getting carded

this past weekend in a cheesy card store in the middle of nowhere (meaning not san francisco)-

card store woman: hi! welcome to [insert generic card store name here].
becca: hello.
woman: can i help you with anything?
becca: um. i'm looking for a father's day card.
woman: oh! great. that's coming up quick[ly- why don't people use adverbs anymore???]! here's our huge selection.
becca (perusing non-huge selection of about 35 cards centering around golf, ties, hand holding, god, bbq, and fart jokes): i'm looking for a more... basic card. no hobbies or pictures of naked babies on the front. do you have any cards that... say less?
woman: but it's father's day. the card should speak to all the wonderful moments you've had!
becca: oh, i totally agree. but my moments are... more appropriate to a blank canvas.
woman: hmphf. here.

and with that, i found the perfect card. a 4"x4" blank card with a generic image on the front. enough for me to write a quick note and pop it in the mailbox. this got me thinking, though, about why we send cards anyway. is it to show that we remembered a birthday or anniversary? my grandparents lined up their birthday cards earlier this year on the mantle, and there sure were a bunch. i'm also sure they could easily size up who didn't send them a card. on the flip side, my mom always insisted that my sister and i write thank you notes within a week of receiving a gift. birthday, hanukkah, arbor day, you name it, i thanked people for their appropriate (and sometimes not-so-appropriate gits). even when some guy gave me a liter of musky body oil at my 12th birthday party, i thanked him. my sister was always better thank you card writing. "let's get together soon!" she'd write. or "you always made the best rabbit-shaped pancakes. maybe you'll teach me next time?"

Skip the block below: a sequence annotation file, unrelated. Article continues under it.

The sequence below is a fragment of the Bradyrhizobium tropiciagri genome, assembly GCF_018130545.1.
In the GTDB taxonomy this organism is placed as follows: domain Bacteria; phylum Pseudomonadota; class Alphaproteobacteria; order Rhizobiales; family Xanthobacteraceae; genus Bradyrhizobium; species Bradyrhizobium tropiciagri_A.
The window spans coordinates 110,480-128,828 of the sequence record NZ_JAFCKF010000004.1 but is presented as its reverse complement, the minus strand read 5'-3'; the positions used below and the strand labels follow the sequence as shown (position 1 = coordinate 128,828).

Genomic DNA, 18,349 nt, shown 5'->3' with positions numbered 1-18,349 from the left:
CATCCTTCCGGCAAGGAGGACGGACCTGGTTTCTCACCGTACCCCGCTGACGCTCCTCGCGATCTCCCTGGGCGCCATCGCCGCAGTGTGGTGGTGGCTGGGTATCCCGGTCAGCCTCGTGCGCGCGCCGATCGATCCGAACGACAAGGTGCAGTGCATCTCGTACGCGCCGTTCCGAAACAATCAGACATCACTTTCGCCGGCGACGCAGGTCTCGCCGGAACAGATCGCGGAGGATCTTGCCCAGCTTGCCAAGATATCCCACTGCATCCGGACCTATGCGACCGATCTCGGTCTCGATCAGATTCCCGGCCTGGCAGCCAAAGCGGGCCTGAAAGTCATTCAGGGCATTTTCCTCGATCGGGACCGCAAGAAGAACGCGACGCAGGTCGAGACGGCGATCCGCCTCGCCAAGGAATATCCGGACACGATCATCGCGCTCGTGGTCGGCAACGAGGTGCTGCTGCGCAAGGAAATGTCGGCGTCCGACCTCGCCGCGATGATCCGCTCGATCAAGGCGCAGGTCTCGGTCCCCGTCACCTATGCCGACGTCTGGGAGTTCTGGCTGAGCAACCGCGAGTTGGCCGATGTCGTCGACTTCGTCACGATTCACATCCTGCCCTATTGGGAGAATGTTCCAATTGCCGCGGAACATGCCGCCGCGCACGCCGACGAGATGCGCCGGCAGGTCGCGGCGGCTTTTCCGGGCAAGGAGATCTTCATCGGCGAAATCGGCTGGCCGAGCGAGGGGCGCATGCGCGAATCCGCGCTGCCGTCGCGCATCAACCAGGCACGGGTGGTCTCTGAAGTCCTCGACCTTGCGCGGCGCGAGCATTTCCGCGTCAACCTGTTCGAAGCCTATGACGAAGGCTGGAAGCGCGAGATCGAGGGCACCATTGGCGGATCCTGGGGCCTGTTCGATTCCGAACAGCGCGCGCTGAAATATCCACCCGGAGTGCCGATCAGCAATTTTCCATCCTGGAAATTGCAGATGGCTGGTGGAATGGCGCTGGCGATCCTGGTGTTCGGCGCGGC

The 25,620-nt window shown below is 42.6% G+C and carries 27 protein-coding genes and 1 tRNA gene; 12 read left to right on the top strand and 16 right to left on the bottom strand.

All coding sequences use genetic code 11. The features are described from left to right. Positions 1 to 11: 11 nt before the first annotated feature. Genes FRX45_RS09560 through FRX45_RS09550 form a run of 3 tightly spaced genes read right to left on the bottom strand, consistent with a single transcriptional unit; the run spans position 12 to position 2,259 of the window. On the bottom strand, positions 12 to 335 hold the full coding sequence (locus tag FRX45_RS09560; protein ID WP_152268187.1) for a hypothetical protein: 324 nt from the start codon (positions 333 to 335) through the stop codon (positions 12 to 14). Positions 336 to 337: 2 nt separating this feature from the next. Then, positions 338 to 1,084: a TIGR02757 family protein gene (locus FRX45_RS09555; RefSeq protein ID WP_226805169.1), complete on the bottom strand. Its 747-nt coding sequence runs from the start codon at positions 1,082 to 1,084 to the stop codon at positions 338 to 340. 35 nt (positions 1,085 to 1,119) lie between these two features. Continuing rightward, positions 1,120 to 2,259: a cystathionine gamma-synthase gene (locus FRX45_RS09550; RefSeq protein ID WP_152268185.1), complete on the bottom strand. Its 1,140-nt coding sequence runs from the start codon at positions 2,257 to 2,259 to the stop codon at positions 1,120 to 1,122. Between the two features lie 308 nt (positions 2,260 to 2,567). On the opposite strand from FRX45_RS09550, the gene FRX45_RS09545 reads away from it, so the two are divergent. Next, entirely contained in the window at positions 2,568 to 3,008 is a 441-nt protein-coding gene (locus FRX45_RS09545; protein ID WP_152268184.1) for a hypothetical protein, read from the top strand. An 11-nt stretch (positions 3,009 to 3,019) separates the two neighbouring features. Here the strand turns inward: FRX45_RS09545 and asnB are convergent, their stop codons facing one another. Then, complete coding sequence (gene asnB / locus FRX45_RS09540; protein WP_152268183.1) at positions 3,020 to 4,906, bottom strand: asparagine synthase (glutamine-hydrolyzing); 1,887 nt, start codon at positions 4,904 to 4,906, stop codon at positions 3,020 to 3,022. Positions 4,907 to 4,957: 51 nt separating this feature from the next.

overall, it's more the pressure of cards that worry me from time to time. like being judged on what i wrote in the span of a minute or so and if my handwriting was good enough for them to get the gist of what i was trying to say. todd once told me i didn't write enough, and now when i give him a card, he reads the text out loud. luckily, the only person to hear my embarrassing limericks is alphie, and i've got one up on the furball. i've got thumbs.

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